4Q'19 Earnings Are Tracking At Their Worst Pace Since 4Q'18
Earnings for the 4Q'19 are beating estimates at their worst rate since the 4Q'18, as the number of companies missing has risen sharply.

4Q’19 Earnings Are Tracking At Their Worst Pace Since 4Q’18

This column is my opinion and expresses my views. Those views can change at a moments notice when the market changes. I am not right all the time and I do not expect to be. I disclose all my positions clearly listed on the page, and I do not trade my account on the stocks spoken of in this column unless fully disclosed. If that does not work for you stop reading and close the page. Do not bother me or harass me.

Otherwise, enjoy the column!

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January 25, 2020 

Stocks – AMZN, AAPL, T, MA, V, 

Macro – SPY, Earnings 

Michael Kramer and the clients of Mott Capital own AAPL, MA, V, MSFT, TSLA

The week of January 27 will see earnings pick up in a meaningful way, and the results that come out will need to be significantly better. Based on data from S&P Dow Jones through January 23, earnings have been topping estimates at the slowest pace since the fourth quarter of 2018. It is dragging down earnings for 2019 and 2020, so this week really will be critical.

So far, 85 companies have reported results with just 61 beating estimates. It means that only 71.8% have beaten their estimates, while 22.4% have missed, and 5.9% have met. Across the board, these are some of the worst results since Q4’18. What may be most concerning is that the number of companies missing is way up.

EPS beats

(Data from S&P Dow Jones)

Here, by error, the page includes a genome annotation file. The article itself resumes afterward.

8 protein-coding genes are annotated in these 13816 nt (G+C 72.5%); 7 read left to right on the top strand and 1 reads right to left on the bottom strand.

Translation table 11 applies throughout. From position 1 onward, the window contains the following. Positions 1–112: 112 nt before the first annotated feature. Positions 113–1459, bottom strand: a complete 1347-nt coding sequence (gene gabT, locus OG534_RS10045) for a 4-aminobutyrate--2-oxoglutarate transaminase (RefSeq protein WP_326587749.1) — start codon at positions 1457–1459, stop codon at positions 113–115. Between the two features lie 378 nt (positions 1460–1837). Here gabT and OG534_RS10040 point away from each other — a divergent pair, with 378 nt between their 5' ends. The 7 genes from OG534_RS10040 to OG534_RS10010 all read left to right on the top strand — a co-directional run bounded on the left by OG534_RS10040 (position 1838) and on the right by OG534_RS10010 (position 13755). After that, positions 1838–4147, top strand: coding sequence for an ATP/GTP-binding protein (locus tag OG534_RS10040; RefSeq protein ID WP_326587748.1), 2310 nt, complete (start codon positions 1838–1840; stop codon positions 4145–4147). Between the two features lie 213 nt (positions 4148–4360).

The weak results are dragging down estimates for 2019 to $157.45 per share, which would bring 2019 operating growth to just 3.9%. Meanwhile, estimates for 2020 have also declined to around $175.08, growth of about 11.2% over 2019. Forecasts for 2021 remained unchanged at $191.22.

Eps estiamtes

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(Data from S&P Dow Jones)

It leaves the S&P 500 trading for roughly 17.3 times 2020 earnings estimates, which is just below the historical average since 1988 of 17.5. It is also below the 20 quarter moving average of 17.4. 

I have applied a new technique to my analysis of the S&P 500 valuation, using the concept of Bollinger Bands to determine if the current market earnings multiple falls in line with the historical trend. However, I made one modification of using one standard deviation from the 20 DMA, instead of two. 

I first introduced the concept on my live webinar, using a slightly different variation of this method, but have enhanced it further after doing some work. Based on the data, it would suggest the S&P 500 could trade within a range of 16.3 to 18.5 and still be in a reasonably valued range. 

Essentially we are right in the middle of that range. 

PE Bollinger

(Data from S&P Dow Jones)

Companies Reporting

This week will crucial in determining how much further earnings could rise or fall for the balance of 2020. On Tuesday afternoon, we will have Apple, AMD, and Starbucks. Wednesday morning will feature Boeing, AT&T, and Mastercard; in the afternoon, we will see Microsoft, Facebook, and Tesla. Thursday will be Amazon and Visa.
More tomorrow.


Mott Capital Management, LLC is a registered investment adviser. Information presented is for educational purposes only and does not intend to make an offer or solicitation for the sale or purchase of any specific securities, investments, or investment strategies. Investments involve risk and unless otherwise stated, are not guaranteed. Be sure to first consult with a qualified financial adviser and/or tax professional before implementing any strategy discussed herein. Upon request, the advisor will provide a list of all recommendations made during the past twelve months. Past performance is not indicative of future results.